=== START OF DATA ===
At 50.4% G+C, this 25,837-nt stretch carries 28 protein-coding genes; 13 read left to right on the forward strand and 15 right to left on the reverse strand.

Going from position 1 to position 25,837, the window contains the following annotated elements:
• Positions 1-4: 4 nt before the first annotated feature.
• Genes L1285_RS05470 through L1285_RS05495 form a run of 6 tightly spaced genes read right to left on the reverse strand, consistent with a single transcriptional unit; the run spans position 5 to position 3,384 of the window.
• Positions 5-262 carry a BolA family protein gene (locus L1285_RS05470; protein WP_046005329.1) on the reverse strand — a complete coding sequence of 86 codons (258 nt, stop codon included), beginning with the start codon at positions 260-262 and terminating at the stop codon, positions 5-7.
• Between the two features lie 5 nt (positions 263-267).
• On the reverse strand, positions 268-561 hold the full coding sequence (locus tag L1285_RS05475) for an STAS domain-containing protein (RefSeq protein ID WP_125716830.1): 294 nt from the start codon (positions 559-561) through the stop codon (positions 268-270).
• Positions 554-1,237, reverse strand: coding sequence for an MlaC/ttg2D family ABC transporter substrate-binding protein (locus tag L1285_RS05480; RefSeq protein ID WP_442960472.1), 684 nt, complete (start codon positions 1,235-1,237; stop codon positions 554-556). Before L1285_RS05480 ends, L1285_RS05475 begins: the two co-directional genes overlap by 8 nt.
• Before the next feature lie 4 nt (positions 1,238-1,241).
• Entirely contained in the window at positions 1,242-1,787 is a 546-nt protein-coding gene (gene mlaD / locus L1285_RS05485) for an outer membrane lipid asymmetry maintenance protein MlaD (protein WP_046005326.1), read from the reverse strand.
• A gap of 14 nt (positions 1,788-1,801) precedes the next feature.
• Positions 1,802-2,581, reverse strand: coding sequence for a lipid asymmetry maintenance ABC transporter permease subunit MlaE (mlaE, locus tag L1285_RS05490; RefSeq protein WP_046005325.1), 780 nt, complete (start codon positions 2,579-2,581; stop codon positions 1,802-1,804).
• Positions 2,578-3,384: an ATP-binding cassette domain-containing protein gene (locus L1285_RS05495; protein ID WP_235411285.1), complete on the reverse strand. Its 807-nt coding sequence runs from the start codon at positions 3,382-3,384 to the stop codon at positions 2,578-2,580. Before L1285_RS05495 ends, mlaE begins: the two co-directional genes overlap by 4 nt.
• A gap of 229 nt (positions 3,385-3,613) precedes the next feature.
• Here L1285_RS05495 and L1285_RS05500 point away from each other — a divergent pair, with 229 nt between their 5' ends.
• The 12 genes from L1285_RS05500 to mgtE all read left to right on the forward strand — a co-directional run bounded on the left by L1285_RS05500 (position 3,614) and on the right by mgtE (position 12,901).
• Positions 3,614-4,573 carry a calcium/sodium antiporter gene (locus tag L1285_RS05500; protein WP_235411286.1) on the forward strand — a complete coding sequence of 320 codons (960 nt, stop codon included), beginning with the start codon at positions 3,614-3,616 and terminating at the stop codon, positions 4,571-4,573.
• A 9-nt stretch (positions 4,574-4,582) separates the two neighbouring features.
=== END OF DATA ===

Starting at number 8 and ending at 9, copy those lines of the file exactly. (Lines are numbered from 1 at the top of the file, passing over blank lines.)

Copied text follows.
• Positions 554-1,237, reverse strand: coding sequence for an MlaC/ttg2D family ABC transporter substrate-binding protein (locus tag L1285_RS05480; RefSeq protein ID WP_442960472.1), 684 nt, complete (start codon positions 1,235-1,237; stop codon positions 554-556). Before L1285_RS05480 ends, L1285_RS05475 begins: the two co-directional genes overlap by 8 nt.
• Before the next feature lie 4 nt (positions 1,238-1,241).